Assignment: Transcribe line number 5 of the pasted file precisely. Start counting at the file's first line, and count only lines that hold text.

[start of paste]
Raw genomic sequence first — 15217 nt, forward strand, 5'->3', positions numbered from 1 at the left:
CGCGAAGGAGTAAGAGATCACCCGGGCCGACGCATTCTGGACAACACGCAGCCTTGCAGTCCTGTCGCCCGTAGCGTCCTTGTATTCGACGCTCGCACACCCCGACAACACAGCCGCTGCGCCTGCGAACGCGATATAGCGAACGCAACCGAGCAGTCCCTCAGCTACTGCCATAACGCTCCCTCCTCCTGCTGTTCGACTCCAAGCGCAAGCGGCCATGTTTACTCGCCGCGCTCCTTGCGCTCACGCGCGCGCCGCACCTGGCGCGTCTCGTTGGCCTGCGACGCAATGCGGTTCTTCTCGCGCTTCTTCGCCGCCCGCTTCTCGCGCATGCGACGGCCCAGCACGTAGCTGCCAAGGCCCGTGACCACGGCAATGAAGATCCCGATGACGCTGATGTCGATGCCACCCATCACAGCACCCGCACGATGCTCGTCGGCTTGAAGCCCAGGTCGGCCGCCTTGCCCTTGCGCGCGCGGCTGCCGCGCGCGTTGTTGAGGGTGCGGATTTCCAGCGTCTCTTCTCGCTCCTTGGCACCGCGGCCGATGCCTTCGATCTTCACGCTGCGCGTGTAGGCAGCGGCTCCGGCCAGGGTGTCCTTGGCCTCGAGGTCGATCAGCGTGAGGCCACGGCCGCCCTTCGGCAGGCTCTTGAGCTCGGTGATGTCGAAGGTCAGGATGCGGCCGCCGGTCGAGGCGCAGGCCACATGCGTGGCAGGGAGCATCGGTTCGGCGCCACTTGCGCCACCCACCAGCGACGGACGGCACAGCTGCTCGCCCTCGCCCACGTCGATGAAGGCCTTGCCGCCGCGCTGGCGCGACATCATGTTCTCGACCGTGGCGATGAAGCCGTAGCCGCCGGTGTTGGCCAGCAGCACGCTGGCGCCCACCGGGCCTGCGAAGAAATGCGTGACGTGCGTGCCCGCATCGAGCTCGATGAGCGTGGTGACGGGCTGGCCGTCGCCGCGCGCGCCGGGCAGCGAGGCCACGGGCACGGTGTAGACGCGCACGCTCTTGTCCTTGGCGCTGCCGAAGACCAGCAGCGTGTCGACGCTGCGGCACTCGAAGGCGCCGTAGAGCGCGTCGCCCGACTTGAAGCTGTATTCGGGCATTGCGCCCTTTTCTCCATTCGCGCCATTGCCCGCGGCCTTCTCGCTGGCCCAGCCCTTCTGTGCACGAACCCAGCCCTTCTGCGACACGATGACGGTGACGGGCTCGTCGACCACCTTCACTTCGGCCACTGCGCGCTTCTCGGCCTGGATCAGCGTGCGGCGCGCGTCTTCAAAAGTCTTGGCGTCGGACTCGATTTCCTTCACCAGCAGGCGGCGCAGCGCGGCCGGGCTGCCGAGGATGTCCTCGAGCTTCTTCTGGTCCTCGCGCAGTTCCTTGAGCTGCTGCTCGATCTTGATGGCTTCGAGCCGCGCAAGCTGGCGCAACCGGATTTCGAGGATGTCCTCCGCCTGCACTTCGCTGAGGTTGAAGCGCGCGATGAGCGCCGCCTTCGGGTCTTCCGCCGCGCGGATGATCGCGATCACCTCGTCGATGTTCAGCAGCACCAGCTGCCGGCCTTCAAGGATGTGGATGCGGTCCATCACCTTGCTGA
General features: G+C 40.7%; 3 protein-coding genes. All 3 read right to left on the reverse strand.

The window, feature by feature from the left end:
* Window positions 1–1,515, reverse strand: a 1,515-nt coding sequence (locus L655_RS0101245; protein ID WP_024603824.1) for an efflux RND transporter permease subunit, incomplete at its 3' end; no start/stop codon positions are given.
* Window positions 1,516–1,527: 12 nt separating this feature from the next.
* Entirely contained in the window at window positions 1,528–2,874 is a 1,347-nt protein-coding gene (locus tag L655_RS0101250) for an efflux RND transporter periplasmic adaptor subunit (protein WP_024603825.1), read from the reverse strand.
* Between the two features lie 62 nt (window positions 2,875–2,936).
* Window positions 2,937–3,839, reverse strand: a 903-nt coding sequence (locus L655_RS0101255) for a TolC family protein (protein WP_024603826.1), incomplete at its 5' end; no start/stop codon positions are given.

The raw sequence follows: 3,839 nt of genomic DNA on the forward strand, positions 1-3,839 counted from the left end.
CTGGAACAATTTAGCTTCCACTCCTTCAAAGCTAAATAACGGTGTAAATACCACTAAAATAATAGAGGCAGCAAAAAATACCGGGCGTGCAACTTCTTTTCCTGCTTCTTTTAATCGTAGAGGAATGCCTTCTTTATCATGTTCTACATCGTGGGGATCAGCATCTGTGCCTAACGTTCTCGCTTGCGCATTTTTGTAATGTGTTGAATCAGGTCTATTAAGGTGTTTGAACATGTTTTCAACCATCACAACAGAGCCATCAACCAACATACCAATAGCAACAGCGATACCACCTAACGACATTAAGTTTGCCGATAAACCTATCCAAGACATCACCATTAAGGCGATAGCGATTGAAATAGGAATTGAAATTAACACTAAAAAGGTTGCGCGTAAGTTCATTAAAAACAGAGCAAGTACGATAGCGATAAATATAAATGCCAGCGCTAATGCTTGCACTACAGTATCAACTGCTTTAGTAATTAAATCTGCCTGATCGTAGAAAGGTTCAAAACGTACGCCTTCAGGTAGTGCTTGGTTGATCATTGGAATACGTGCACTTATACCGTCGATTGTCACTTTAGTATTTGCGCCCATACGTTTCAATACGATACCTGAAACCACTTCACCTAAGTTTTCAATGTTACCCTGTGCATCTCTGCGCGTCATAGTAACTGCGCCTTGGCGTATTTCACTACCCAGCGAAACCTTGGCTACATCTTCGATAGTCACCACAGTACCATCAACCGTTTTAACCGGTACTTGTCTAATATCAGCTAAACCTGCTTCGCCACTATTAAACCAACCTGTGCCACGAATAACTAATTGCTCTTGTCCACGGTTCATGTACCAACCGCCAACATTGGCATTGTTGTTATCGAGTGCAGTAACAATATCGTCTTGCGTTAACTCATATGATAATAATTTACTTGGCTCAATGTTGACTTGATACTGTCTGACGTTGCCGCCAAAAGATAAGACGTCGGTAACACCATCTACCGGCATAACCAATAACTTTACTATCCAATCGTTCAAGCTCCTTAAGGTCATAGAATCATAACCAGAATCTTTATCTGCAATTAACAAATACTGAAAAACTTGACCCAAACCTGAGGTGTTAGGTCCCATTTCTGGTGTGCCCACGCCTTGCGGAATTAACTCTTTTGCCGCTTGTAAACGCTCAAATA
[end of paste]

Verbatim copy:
* Window positions 1–1,515, reverse strand: a 1,515-nt coding sequence (locus L655_RS0101245; protein ID WP_024603824.1) for an efflux RND transporter permease subunit, incomplete at its 3' end; no start/stop codon positions are given.